I was a big fan of Wife Swap in its heyday. Was the joke on me? I was never precisely sure.

From its knowingly suggestive title to its indulgence of mundane, make-me-a-sandwich sexism, Wife Swap was reality TV that never even attempted to be woke. Indeed, alongside the usual charges of exploitation you could add the charge of deliberately turning domestic inequality into entertainment. And still I watched.

Not unlike gender politics itself, Wife Swap resembled a game show, albeit one with enormously high stakes – relationships, trust – and no clear winners. Each week two sets of (almost always) heterosexual couples were matched, with the wife in each then sent to spend two weeks in the other’s household. For the first week the “new” wife had to follow the “old” wife’s rules, helpfully written down in a manual (he likes to be waited on hand and foot … during weekends I get up around 7am and clean until middayI tend to refer to myself using his name preceded by the prefix ‘Of-’…). For the second week, the “new” wife got to impose her rules instead.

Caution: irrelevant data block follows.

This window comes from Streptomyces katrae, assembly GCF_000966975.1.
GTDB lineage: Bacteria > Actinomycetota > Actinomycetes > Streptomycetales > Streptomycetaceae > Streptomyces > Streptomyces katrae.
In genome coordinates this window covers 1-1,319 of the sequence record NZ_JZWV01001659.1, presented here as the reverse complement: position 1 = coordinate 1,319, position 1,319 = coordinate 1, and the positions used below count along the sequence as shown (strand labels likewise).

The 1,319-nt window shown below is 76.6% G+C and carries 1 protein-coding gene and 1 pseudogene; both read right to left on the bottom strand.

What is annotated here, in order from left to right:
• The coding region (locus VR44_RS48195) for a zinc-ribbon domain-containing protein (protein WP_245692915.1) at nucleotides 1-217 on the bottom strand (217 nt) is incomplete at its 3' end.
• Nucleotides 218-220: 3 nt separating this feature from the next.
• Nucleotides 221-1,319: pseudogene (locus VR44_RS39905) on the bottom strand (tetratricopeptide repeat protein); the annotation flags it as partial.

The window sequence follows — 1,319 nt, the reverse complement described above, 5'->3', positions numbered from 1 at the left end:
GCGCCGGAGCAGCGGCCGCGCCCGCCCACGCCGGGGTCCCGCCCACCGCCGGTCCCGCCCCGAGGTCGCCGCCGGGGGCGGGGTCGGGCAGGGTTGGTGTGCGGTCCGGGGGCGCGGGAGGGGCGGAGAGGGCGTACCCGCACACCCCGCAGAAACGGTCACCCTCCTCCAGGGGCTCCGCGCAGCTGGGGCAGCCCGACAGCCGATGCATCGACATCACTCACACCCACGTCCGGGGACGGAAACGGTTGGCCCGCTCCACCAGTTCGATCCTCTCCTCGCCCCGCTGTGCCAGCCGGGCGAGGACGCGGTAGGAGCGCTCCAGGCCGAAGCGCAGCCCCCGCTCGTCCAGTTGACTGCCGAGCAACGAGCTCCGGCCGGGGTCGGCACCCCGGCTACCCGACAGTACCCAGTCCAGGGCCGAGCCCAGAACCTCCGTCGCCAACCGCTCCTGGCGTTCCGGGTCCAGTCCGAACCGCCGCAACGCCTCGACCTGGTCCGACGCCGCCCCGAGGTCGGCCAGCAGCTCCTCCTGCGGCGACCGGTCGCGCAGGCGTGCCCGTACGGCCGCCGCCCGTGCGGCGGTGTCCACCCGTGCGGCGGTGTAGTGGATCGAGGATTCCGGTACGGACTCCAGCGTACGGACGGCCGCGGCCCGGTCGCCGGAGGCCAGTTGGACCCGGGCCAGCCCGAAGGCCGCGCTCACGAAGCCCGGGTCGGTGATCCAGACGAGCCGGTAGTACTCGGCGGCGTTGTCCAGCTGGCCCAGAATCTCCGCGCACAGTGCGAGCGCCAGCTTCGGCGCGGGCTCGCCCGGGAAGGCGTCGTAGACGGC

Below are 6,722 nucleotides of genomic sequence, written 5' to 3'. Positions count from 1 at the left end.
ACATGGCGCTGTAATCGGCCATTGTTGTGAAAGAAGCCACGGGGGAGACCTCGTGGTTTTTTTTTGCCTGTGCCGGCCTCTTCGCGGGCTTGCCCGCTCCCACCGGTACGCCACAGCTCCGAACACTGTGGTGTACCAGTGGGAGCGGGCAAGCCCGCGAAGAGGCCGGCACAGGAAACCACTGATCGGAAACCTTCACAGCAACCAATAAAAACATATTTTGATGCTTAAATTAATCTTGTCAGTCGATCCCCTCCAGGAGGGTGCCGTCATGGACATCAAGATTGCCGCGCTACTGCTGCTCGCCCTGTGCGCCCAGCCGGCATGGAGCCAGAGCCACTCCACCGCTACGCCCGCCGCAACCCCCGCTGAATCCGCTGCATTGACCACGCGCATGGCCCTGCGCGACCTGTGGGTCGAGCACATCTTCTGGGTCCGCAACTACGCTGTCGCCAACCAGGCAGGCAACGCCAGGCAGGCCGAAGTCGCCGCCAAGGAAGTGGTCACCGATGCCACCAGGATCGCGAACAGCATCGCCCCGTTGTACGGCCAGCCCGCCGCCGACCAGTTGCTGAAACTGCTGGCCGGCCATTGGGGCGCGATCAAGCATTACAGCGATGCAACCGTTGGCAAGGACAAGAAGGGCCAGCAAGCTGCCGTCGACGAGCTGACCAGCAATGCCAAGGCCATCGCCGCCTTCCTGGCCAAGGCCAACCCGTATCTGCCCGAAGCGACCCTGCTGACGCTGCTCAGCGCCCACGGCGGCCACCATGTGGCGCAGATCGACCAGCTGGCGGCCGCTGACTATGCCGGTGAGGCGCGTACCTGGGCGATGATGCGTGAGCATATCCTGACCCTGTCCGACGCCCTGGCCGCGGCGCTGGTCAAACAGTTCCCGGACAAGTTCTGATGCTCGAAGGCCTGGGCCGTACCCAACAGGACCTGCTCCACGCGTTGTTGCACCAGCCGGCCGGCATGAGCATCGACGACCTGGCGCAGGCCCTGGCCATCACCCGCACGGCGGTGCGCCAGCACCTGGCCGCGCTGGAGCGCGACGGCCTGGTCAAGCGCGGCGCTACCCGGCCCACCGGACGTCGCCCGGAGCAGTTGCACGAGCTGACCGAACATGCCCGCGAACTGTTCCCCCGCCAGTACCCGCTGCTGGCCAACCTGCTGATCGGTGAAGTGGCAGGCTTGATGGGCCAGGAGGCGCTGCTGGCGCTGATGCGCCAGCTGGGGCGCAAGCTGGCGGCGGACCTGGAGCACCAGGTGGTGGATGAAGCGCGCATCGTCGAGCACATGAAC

After 50 minutes of watching women crying in the kitchen while boorish hubbies conspiratorially informed the video diary that this new one “wasn’t hacking it”, we’d see both couples meet up for the showdown, in which they shared what they’d learned from each other. Or argued. Usually it was the arguing, with the twist being that you never knew whether it would take the form of couple against couple or husband against wife.

Read the rest of the post at The New Statesman.